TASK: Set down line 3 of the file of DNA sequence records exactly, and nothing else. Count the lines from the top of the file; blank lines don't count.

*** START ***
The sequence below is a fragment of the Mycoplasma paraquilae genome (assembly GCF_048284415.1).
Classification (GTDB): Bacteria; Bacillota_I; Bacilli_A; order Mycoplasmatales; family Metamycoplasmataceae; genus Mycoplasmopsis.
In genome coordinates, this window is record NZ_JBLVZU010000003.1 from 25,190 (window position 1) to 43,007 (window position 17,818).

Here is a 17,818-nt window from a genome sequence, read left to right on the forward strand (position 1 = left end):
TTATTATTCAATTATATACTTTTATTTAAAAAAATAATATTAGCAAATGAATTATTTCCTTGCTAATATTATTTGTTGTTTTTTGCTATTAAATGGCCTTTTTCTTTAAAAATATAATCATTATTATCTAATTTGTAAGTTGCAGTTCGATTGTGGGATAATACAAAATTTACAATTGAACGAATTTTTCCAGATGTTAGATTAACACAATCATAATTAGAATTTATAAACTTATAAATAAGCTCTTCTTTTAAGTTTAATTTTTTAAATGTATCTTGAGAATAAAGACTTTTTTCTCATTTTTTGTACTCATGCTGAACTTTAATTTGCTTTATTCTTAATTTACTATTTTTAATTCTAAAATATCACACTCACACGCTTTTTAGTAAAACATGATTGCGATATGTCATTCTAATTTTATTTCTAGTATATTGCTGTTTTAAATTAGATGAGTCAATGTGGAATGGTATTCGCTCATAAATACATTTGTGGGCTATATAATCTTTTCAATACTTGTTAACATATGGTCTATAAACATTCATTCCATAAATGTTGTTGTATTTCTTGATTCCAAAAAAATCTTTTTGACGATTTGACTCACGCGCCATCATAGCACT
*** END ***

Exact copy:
In genome coordinates, this window is record NZ_JBLVZU010000003.1 from 25,190 (window position 1) to 43,007 (window position 17,818).